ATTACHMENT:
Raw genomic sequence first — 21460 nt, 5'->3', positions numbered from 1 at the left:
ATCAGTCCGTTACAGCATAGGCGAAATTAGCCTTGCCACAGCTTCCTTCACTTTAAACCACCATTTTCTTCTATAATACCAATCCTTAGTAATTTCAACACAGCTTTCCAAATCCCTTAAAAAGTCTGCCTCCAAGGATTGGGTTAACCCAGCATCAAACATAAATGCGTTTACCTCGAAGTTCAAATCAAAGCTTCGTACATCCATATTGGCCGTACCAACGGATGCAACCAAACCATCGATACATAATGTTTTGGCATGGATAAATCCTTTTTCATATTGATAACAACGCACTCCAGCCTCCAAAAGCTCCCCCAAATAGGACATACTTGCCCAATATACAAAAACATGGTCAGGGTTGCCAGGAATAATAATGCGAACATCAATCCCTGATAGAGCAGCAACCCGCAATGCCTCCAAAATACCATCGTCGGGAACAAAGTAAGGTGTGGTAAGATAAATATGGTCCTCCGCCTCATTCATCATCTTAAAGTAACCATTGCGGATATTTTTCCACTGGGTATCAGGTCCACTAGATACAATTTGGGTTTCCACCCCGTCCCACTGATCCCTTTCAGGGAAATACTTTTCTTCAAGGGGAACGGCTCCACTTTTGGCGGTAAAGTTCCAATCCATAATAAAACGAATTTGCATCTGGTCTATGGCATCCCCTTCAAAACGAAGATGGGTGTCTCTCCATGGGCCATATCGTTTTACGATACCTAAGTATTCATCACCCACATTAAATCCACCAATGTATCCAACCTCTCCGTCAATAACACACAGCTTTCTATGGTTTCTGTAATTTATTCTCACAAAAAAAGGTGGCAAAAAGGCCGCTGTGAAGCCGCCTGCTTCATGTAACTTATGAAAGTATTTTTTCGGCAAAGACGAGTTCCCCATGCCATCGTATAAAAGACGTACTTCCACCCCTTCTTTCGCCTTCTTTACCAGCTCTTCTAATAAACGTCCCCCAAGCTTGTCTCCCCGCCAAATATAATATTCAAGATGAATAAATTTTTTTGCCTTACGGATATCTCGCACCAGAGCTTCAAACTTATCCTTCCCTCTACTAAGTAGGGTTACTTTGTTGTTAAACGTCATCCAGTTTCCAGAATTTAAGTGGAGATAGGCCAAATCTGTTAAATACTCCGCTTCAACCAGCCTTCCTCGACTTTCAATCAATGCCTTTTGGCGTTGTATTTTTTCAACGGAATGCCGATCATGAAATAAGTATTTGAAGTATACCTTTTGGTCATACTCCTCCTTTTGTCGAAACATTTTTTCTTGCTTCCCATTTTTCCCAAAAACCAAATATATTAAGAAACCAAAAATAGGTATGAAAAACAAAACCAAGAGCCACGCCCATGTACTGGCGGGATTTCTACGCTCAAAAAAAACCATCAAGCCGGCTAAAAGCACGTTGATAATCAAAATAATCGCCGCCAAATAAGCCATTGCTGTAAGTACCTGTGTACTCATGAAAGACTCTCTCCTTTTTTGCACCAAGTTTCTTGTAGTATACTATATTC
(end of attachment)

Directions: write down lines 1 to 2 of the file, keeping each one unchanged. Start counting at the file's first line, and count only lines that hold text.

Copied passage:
Raw genomic sequence first — 21460 nt, 5'->3', positions numbered from 1 at the left:
ATCAGTCCGTTACAGCATAGGCGAAATTAGCCTTGCCACAGCTTCCTTCACTTTAAACCACCATTTTCTTCTATAATACCAATCCTTAGTAATTTCAACACAGCTTTCCAAATCCCTTAAAAAGTCTGCCTCCAAGGATTGGGTTAACCCAGCATCAAACATAAATGCGTTTACCTCGAAGTTCAAATCAAAGCTTCGTACATCCATATTGGCCGTACCAACGGATGCAACCAAACCATCGATACATAATGTTTTGGCATGGATAAATCCTTTTTCATATTGATAACAACGCACTCCAGCCTCCAAAAGCTCCCCCAAATAGGACATACTTGCCCAATATACAAAAACATGGTCAGGGTTGCCAGGAATAATAATGCGAACATCAATCCCTGATAGAGCAGCAACCCGCAATGCCTCCAAAATACCATCGTCGGGAACAAAGTAAGGTGTGGTAAGATAAATATGGTCCTCCGCCTCATTCATCATCTTAAAGTAACCATTGCGGATATTTTTCCACTGGGTATCAGGTCCACTAGATACAATTTGGGTTTCCACCCCGTCCCACTGATCCCTTTCAGGGAAATACTTTTCTTCAAGGGGAACGGCTCCACTTTTGGCGGTAAAGTTCCAATCCATAATAAAACGAATTTGCATCTGGTCTATGGCATCCCCTTCAAAACGAAGATGGGTGTCTCTCCATGGGCCATATCGTTTTACGATACCTAAGTATTCATCACCCACATTAAATCCACCAATGTATCCAACCTCTCCGTCAATAACACACAGCTTTCTATGGTTTCTGTAATTTATTCTCACAAAAAAAGGTGGCAAAAAGGCCGCTGTGAAGCCGCCTGCTTCATGTAACTTATGAAAGTATTTTTTCGGCAAAGACGAGTTCCCCATGCCATCGTATAAAAGACGTACTTCCACCCCTTCTTTCGCCTTCTTTACCAGCTCTTCTAATAAACGTCCCCCAAGCTTGTCTCCCCGCCAAATATAATATTCAAGATGAATAAATTTTTTTGCCTTACGGATATCTCGCACCAGAGCTTCAAACTTATCCTTCCCTCTACTAAGTAGGGTTACTTTGTTGTTAAACGTCATCCAGTTTCCAGAATTTAAGTGGAGATAGGCCAAATCTGTTAAATACTCCGCTTCAACCAGCCTTCCTCGACTTTCAATCAATGCCTTTTGGCGTTGTATTTTTTCAACGGAATGCCGATCATGAAATAAGTATTTGAAGTATACCTTTTGGTCATACTCCTCCTTTTGTCGAAACATTTTTTCTTGCTTCCCATTTTTCCCAAAAACCAAATATATTAAGAAACCAAAAATAGGTATGAAAAACAAAACCAAGAGCCACGCCCATGTACTGGCGGGATTTCTACGCTCAAAAAAAACCATCAAGCCGGCTAAAAGCACGTTGATAATCAAAATAATCGCCGCCAAATAAGCCATTGCTGTAAGTACCTGTGTACTCATGAAAGACTCTCTCCTTTTTTGCACCAAGTTTCTTGTAGTATACTATATTC